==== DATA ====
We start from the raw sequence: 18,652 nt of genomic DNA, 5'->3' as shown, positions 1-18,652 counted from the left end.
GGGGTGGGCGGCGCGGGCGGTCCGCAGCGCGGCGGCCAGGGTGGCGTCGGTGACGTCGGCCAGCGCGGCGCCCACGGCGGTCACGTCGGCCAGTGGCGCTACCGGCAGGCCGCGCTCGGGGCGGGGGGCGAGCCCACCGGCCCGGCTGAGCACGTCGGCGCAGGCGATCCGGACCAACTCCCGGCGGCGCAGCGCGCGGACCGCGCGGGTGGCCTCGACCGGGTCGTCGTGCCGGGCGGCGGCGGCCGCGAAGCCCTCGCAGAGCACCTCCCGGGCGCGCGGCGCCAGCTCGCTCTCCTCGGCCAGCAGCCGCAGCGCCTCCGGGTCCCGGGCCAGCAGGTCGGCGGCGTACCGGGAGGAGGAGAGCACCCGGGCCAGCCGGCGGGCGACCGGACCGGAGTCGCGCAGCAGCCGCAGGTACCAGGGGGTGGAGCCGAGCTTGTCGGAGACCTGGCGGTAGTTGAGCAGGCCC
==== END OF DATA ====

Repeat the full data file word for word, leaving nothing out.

We start from the raw sequence: 18,652 nt of genomic DNA, 5'->3' as shown, positions 1-18,652 counted from the left end.
GGGGTGGGCGGCGCGGGCGGTCCGCAGCGCGGCGGCCAGGGTGGCGTCGGTGACGTCGGCCAGCGCGGCGCCCACGGCGGTCACGTCGGCCAGTGGCGCTACCGGCAGGCCGCGCTCGGGGCGGGGGGCGAGCCCACCGGCCCGGCTGAGCACGTCGGCGCAGGCGATCCGGACCAACTCCCGGCGGCGCAGCGCGCGGACCGCGCGGGTGGCCTCGACCGGGTCGTCGTGCCGGGCGGCGGCGGCCGCGAAGCCCTCGCAGAGCACCTCCCGGGCGCGCGGCGCCAGCTCGCTCTCCTCGGCCAGCAGCCGCAGCGCCTCCGGGTCCCGGGCCAGCAGGTCGGCGGCGTACCGGGAGGAGGAGAGCACCCGGGCCAGCCGGCGGGCGACCGGACCGGAGTCGCGCAGCAGCCGCAGGTACCAGGGGGTGGAGCCGAGCTTGTCGGAGACCTGGCGGTAGTTGAGCAGGCCC